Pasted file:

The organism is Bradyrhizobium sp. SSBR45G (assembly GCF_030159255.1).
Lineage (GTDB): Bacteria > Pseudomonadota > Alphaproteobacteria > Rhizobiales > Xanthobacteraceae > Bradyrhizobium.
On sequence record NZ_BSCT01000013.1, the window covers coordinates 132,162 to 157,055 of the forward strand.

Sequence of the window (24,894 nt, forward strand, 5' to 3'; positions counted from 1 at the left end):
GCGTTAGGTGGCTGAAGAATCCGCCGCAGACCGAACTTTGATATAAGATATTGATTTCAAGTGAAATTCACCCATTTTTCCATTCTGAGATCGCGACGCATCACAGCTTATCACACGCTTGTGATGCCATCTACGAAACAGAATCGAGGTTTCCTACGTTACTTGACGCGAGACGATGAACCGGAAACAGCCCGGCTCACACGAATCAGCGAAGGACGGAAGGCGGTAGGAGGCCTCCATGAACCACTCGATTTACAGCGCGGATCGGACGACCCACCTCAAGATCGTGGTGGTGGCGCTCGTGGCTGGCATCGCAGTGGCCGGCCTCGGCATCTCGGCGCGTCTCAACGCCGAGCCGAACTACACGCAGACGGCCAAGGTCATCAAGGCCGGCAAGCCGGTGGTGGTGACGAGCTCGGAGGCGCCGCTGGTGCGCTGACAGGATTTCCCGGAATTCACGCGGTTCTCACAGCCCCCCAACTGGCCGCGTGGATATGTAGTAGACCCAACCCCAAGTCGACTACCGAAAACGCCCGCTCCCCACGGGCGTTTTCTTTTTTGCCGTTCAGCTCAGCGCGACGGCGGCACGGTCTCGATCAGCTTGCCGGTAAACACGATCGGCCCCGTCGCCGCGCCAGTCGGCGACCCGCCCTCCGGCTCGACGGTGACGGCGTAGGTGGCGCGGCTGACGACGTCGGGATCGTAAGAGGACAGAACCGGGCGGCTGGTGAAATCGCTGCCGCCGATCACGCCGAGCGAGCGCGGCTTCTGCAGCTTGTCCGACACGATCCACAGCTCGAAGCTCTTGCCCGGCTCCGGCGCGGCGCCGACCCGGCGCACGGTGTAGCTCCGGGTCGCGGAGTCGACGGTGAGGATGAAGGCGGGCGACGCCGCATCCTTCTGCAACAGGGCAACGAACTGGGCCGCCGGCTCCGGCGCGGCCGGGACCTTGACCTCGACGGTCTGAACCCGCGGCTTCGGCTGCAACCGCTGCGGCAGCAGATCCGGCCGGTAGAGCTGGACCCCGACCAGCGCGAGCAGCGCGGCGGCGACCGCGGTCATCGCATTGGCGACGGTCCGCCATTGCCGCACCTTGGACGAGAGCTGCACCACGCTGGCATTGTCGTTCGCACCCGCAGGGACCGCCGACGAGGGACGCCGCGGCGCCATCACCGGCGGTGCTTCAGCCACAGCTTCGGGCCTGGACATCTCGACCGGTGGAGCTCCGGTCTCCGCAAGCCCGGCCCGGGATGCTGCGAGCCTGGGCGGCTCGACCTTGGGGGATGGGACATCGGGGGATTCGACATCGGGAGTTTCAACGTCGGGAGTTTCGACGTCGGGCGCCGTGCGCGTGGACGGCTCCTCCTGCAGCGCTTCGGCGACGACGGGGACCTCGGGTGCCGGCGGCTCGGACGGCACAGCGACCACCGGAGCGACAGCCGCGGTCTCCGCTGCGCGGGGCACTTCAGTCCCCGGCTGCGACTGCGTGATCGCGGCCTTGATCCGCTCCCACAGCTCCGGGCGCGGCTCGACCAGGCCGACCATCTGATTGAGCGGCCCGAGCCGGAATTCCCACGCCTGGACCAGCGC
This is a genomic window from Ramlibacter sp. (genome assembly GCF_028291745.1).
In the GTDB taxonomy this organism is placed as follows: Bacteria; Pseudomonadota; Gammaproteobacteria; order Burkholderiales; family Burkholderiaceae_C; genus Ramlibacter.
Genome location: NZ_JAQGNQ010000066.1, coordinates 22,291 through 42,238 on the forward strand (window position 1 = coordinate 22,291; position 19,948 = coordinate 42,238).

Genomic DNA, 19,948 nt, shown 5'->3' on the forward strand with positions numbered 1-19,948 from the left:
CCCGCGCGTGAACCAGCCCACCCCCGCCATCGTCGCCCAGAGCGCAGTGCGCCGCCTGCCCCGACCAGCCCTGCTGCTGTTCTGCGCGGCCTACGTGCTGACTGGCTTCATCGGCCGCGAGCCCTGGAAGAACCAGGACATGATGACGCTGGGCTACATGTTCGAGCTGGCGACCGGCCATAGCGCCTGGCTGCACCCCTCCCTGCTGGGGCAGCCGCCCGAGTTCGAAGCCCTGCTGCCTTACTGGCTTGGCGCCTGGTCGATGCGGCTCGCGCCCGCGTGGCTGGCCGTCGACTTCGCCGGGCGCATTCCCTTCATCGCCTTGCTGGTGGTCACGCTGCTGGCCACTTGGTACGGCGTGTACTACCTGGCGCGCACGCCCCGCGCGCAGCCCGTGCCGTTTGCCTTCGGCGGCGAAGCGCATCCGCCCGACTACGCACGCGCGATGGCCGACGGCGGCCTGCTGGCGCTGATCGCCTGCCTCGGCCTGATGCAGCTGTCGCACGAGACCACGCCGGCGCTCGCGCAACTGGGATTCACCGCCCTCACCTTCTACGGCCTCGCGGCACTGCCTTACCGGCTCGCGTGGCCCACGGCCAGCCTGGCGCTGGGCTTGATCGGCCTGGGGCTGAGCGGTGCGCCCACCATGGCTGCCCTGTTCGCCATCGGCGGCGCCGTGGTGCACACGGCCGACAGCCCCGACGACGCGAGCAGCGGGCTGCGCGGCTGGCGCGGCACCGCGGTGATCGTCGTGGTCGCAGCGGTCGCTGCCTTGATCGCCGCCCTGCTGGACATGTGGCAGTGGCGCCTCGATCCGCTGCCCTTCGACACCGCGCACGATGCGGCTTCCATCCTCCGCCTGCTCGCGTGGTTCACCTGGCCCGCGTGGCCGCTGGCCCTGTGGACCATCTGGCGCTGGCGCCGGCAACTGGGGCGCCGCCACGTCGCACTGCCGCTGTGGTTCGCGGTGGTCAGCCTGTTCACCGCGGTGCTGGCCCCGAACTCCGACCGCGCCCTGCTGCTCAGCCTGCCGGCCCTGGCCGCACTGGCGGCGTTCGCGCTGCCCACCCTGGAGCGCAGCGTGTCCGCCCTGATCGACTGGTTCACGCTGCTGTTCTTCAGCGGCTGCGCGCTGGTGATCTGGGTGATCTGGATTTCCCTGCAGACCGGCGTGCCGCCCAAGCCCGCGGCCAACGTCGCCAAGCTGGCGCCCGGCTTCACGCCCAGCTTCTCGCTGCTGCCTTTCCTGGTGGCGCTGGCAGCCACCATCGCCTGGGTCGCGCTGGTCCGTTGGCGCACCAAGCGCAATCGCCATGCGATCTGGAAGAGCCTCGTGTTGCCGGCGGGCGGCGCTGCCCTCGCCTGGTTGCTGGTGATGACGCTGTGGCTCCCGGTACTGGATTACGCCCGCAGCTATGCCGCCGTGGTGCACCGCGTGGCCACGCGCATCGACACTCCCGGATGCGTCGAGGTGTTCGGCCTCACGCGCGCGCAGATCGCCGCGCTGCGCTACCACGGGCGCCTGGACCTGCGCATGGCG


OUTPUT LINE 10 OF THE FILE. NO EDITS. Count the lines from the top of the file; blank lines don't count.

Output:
CCCGCGCGTGAACCAGCCCACCCCCGCCATCGTCGCCCAGAGCGCAGTGCGCCGCCTGCCCCGACCAGCCCTGCTGCTGTTCTGCGCGGCCTACGTGCTGACTGGCTTCATCGGCCGCGAGCCCTGGAAGAACCAGGACATGATGACGCTGGGCTACATGTTCGAGCTGGCGACCGGCCATAGCGCCTGGCTGCACCCCTCCCTGCTGGGGCAGCCGCCCGAGTTCGAAGCCCTGCTGCCTTACTGGCTTGGCGCCTGGTCGATGCGGCTCGCGCCCGCGTGGCTGGCCGTCGACTTCGCCGGGCGCATTCCCTTCATCGCCTTGCTGGTGGTCACGCTGCTGGCCACTTGGTACGGCGTGTACTACCTGGCGCGCACGCCCCGCGCGCAGCCCGTGCCGTTTGCCTTCGGCGGCGAAGCGCATCCGCCCGACTACGCACGCGCGATGGCCGACGGCGGCCTGCTGGCGCTGATCGCCTGCCTCGGCCTGATGCAGCTGTCGCACGAGACCACGCCGGCGCTCGCGCAACTGGGATTCACCGCCCTCACCTTCTACGGCCTCGCGGCACTGCCTTACCGGCTCGCGTGGCCCACGGCCAGCCTGGCGCTGGGCTTGATCGGCCTGGGGCTGAGCGGTGCGCCCACCATGGCTGCCCTGTTCGCCATCGGCGGCGCCGTGGTGCACACGGCCGACAGCCCCGACGACGCGAGCAGCGGGCTGCGCGGCTGGCGCGGCACCGCGGTGATCGTCGTGGTCGCAGCGGTCGCTGCCTTGATCGCCGCCCTGCTGGACATGTGGCAGTGGCGCCTCGATCCGCTGCCCTTCGACACCGCGCACGATGCGGCTTCCATCCTCCGCCTGCTCGCGTGGTTCACCTGGCCCGCGTGGCCGCTGGCCCTGTGGACCATCTGGCGCTGGCGCCGGCAACTGGGGCGCCGCCACGTCGCACTGCCGCTGTGGTTCGCGGTGGTCAGCCTGTTCACCGCGGTGCTGGCCCCGAACTCCGACCGCGCCCTGCTGCTCAGCCTGCCGGCCCTGGCCGCACTGGCGGCGTTCGCGCTGCCCACCCTGGAGCGCAGCGTGTCCGCCCTGATCGACTGGTTCACGCTGCTGTTCTTCAGCGGCTGCGCGCTGGTGATCTGGGTGATCTGGATTTCCCTGCAGACCGGCGTGCCGCCCAAGCCCGCGGCCAACGTCGCCAAGCTGGCGCCCGGCTTCACGCCCAGCTTCTCGCTGCTGCCTTTCCTGGTGGCGCTGGCAGCCACCATCGCCTGGGTCGCGCTGGTCCGTTGGCGCACCAAGCGCAATCGCCATGCGATCTGGAAGAGCCTCGTGTTGCCGGCGGGCGGCGCTGCCCTCGCCTGGTTGCTGGTGATGACGCTGTGGCTCCCGGTACTGGATTACGCCCGCAGCTATGCCGCCGTGGTGCACCGCGTGGCCACGCGCATCGACACTCCCGGATGCGTCGAGGTGTTCGGCCTCACGCGCGCGCAGATCGCCGCGCTGCGCTACCACGGGCGCCTGGACCTGCGCATGGCG